Mackenzie Davis stars in Skydance Productions and Paramount Pictures' "TERMINATOR: DARK FATE." (Paramount Pictures)

"Terminator: Dark Fate" is the first good sequel since "Judgment Day"

"Terminator: Dark Fate" boasts impressive visuals and action sequences, but its best assets are its oldest ones


Matthew Rozsa
November 1, 2019 11:00PM (UTC)

"Terminator: Dark Fate" should serve as an object lesson in a principle that Hollywood is usually unwilling to grasp about casting in blockbuster movies — namely, that an actor's age is irrelevant. What matters is that you have compelling characters performed well, which is why Linda Hamilton and Arnold Schwarzenegger carry this film.

That thought occurred to me again and again as the story of "Terminator: Dark Fate" unfolded. Whenever Hamilton or Schwarzenegger appear on screen, the movie comes to life. Nostalgia is certainly a factor, of course, but the filmmakers knew how to take what had been established about their characters in the previous "Terminator" installments and build on it in clever and creative ways. In that respect, "Terminator: Dark Fate" reminded me of last year's "Halloween" soft reboot, since that movie utilized Jamie Lee Curtis as effectively as this one does Hamilton and Schwarzenegger (coincidentally that one ignored all of the previous sequels in its series; this one ignores all but the first sequel).

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Because of Hamilton and Schwarzenegger, the movie works. Everyone else, though played by reasonably competent actors, is bland and forgettable.

"Terminator: Dark Fate" opens with a plot development that I dare not divulge for fears of spoiling it, aside from saying that it effectively explains why John Connor isn't featured in the trailer. The story then flashes forward to the year 2020, where a cybernetically enhanced super soldier named Grace (Mackenzie Davis) is sent from the future to protect a young woman named Dani Ramos (Natalia Reyes) from a Terminator known as the Rev-9 (Gabriel Luna). They are later joined by Hamilton's iconic character Sarah Connor, who has evolved from the charming youth in "The Terminator" (1984) and the fierce warrior from "Terminator 2: Judgment Day" (1991) into a grizzled, bitter alcoholic ... but one who is still by far the most impressive hero in the film. Eventually they meet a seemingly reformed Terminator who calls himself Carl (Arnold Schwarzenegger), with Connor's one-liner response to that name bringing about audible laughter at the screening I attended.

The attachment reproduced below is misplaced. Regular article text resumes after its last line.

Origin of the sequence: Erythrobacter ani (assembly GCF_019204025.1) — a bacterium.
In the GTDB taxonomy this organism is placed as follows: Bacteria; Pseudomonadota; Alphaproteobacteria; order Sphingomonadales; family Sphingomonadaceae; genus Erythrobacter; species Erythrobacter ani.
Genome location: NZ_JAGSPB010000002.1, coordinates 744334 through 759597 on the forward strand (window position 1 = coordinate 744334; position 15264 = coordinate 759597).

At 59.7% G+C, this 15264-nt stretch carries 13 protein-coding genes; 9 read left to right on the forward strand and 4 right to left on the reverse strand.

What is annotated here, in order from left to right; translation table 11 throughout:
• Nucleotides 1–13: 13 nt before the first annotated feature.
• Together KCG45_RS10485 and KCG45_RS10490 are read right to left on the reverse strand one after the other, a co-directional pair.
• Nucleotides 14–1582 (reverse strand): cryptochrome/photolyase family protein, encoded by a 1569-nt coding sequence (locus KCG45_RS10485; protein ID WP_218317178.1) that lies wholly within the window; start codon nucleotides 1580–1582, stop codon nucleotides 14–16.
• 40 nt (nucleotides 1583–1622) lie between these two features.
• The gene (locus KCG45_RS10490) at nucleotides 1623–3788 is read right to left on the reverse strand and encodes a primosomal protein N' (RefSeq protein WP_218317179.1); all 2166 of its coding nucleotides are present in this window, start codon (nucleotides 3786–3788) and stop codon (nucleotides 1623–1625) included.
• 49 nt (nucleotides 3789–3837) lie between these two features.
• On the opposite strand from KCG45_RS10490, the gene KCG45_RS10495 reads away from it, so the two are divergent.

It's important to realize that the key ingredients of any "Terminator" movie are (a) the special effects and overall aesthetic, (b) the action sequences, (c) the philosophical themes and commentary about the dangers of technology, and (d) the characters and their various conflicts. (I break down how the other movies stack up in this retrospective piece.) In "Terminator: Dark Fate," the special effects are sturdy and convincing, utilizing CGI sparingly and making even the more fantastical elements look like real three-dimensional objects. While this installment lacks the tech noir ambiance of the first film or the revolutionary special effects of the second, its overall look is impressive nonetheless. The action sequences are also top notch, with director Tim Miller (who last helmed 2016's "Deadpool") deftly choreographing the more complicated scenes in a way that never becomes confusing or nausea-inducing (a pitfall of many modern action movies, especially when they utilize shaky cam).